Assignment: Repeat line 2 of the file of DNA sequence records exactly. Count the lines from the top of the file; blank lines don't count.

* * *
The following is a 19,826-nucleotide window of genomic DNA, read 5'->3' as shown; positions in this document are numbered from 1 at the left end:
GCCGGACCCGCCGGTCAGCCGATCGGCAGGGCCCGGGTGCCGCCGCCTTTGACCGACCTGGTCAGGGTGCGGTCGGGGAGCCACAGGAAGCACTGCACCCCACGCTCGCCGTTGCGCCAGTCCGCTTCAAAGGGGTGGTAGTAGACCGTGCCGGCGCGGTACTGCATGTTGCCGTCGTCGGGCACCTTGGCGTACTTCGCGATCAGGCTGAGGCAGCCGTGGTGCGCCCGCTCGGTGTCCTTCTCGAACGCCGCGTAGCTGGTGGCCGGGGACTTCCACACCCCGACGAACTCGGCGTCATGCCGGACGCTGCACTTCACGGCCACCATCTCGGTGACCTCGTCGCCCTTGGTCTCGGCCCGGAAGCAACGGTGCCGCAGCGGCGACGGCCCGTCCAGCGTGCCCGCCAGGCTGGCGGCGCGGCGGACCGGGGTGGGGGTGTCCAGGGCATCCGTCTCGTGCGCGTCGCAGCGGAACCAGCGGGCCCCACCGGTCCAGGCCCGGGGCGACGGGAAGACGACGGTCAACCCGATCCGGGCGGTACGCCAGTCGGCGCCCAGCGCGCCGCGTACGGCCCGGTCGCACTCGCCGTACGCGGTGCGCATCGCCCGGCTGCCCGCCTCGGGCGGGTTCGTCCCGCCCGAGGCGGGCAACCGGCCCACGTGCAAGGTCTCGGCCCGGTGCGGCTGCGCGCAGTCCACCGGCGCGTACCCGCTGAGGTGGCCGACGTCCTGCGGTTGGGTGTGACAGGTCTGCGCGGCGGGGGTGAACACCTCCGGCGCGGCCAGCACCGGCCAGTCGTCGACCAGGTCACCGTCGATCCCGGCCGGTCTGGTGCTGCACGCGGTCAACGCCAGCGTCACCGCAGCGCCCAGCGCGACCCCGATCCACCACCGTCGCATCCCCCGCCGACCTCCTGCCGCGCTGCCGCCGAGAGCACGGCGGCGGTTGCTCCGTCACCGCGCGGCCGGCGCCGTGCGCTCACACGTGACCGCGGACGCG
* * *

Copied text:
GCCGGACCCGCCGGTCAGCCGATCGGCAGGGCCCGGGTGCCGCCGCCTTTGACCGACCTGGTCAGGGTGCGGTCGGGGAGCCACAGGAAGCACTGCACCCCACGCTCGCCGTTGCGCCAGTCCGCTTCAAAGGGGTGGTAGTAGACCGTGCCGGCGCGGTACTGCATGTTGCCGTCGTCGGGCACCTTGGCGTACTTCGCGATCAGGCTGAGGCAGCCGTGGTGCGCCCGCTCGGTGTCCTTCTCGAACGCCGCGTAGCTGGTGGCCGGGGACTTCCACACCCCGACGAACTCGGCGTCATGCCGGACGCTGCACTTCACGGCCACCATCTCGGTGACCTCGTCGCCCTTGGTCTCGGCCCGGAAGCAACGGTGCCGCAGCGGCGACGGCCCGTCCAGCGTGCCCGCCAGGCTGGCGGCGCGGCGGACCGGGGTGGGGGTGTCCAGGGCATCCGTCTCGTGCGCGTCGCAGCGGAACCAGCGGGCCCCACCGGTCCAGGCCCGGGGCGACGGGAAGACGACGGTCAACCCGATCCGGGCGGTACGCCAGTCGGCGCCCAGCGCGCCGCGTACGGCCCGGTCGCACTCGCCGTACGCGGTGCGCATCGCCCGGCTGCCCGCCTCGGGCGGGTTCGTCCCGCCCGAGGCGGGCAACCGGCCCACGTGCAAGGTCTCGGCCCGGTGCGGCTGCGCGCAGTCCACCGGCGCGTACCCGCTGAGGTGGCCGACGTCCTGCGGTTGGGTGTGACAGGTCTGCGCGGCGGGGGTGAACACCTCCGGCGCGGCCAGCACCGGCCAGTCGTCGACCAGGTCACCGTCGATCCCGGCCGGTCTGGTGCTGCACGCGGTCAACGCCAGCGTCACCGCAGCGCCCAGCGCGACCCCGATCCACCACCGTCGCATCCCCCGCCGACCTCCTGCCGCGCTGCCGCCGAGAGCACGGCGGCGGTTGCTCCGTCACCGCGCGGCCGGCGCCGTGCGCTCACACGTGACCGCGGACGCG